In the beginning, God (or Microsoft, you pick) created Active Server Pages or ASP. It allowed the server to dynamically generate web pages through the use of files containing a combination of VBScript and HTML.
At the time it was clever approach that allowed for a lot of flexibility, especially when used in conjunction with SQL Server to drive data.
However as the technology was pushed further and further, the code required to drive these sites became more convoluted and over time maintenance became more difficult. Great for those wanting to stay in a job, not so great for those coming in to clean it up. Trying to convince a new developer to jump into a 5+ year old ASP site is like getting Britney Spears on X Factor: a whole lot of time wasted and spending way more money than it’s worth.
But God (or Microsoft) must have been listening because lo and behold, ASP.Net arrived with the introduction of the .Net Framework. Now we can code with a strong language (kudos for getting C# so great on version 1) and are more easily able to organise design and code sensibly thanks to Web Forms.
During that time, a lot of work has gone into pushing design patterns and frameworks as these sites become more complex. One of these new frameworks was ASP.Net MVC.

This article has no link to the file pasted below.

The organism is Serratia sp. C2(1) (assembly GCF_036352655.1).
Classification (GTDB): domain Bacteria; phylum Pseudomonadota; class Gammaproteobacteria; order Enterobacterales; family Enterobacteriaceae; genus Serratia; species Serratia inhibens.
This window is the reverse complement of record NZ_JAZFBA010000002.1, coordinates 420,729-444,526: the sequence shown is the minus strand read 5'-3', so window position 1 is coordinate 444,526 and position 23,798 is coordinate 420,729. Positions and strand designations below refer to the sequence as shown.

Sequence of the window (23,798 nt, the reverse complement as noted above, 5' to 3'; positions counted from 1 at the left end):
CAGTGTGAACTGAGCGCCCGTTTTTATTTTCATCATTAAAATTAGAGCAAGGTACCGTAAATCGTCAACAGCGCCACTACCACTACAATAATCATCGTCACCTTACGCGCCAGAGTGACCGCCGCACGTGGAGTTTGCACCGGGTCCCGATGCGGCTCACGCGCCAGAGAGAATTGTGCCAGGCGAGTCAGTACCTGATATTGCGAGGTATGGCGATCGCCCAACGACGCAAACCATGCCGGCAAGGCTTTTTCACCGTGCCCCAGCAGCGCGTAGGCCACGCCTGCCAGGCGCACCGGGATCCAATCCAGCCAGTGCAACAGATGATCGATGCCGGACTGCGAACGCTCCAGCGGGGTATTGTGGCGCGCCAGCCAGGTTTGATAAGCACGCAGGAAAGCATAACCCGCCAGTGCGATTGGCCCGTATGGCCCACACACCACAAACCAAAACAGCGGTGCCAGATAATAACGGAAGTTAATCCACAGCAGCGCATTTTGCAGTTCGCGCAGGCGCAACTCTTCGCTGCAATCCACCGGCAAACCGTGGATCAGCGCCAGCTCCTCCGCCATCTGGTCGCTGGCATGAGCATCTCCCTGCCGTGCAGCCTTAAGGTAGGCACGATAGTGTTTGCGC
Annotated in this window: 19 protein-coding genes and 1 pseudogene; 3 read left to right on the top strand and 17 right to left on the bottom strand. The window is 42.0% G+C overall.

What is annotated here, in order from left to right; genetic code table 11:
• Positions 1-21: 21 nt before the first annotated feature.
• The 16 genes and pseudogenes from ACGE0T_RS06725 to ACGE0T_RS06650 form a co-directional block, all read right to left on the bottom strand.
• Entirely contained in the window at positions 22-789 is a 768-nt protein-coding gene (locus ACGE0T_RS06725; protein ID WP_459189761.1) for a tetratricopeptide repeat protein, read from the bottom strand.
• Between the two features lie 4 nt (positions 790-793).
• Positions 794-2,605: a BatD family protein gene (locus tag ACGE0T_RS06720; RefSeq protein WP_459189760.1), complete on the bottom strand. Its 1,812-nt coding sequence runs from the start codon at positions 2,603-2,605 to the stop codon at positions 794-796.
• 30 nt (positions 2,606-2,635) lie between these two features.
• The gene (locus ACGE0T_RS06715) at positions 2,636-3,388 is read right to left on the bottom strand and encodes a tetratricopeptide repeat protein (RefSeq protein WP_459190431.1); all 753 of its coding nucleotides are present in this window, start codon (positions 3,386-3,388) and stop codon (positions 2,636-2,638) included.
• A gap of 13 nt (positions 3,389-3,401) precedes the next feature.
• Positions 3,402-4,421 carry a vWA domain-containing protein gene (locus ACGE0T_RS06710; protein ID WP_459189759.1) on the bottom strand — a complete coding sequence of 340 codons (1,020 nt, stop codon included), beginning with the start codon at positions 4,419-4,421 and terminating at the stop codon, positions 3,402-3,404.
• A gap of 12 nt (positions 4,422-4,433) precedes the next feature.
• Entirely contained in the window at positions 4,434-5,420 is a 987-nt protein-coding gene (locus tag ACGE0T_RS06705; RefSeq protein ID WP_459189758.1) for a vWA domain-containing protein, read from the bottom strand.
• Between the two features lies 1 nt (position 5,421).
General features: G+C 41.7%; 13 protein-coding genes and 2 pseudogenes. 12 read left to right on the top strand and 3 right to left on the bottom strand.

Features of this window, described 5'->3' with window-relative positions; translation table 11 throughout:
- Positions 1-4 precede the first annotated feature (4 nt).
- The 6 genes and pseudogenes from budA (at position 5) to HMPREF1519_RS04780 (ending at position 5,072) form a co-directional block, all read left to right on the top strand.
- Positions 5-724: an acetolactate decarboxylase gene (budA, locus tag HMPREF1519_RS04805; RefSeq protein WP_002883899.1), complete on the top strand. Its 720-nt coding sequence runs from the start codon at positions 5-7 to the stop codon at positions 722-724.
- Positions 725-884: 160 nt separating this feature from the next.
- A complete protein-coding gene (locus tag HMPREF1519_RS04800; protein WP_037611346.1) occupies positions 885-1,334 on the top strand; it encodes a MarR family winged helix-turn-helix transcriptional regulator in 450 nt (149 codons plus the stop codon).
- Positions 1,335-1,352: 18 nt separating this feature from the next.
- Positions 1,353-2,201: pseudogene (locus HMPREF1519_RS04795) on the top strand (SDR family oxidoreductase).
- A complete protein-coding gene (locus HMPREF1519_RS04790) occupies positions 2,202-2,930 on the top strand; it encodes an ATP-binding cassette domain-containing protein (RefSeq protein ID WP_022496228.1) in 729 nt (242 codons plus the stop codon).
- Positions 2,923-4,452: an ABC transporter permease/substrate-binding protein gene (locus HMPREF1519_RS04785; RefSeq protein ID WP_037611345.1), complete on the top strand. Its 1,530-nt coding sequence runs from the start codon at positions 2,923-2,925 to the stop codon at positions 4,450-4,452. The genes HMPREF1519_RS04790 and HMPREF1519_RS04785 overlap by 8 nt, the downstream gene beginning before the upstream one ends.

I’ve been familiar with the Model View Controller pattern for a long time now. If I think it works for an application I’m developing I will definitely spend the time to make it right. However I wasn’t so sure about the ASP.Net version… to make it work within the confines of websites it seemed to require far more plumbing than I ever needed to do for applications which seemed wrong. So I left it for a time.
Then last year I had a chance to look at version 3 of ASP.Net MVC and I was impressed. A huge amount of work had been done to keep the plumbing down to a minimum. In addition, a new templating engine called “Razor” was introduced as an alternative to Web Forms.
Razor is very much a different beast to Web Forms… so much that it’s not really considered viable to try and share code between them. It’s an all or nothing approach. And this leads to the ultimate point of this post.
Just like ASP, Razor pages can consist of a mix of HTML and (in this case) C#/VB.Net mashed together in a manner that is not all that different from what was originally done and eventually frowned upon. Admittedly, having such a great languages at its core now makes the process far easier but it’s amusing to think that ASP may have been close to getting it right the first time.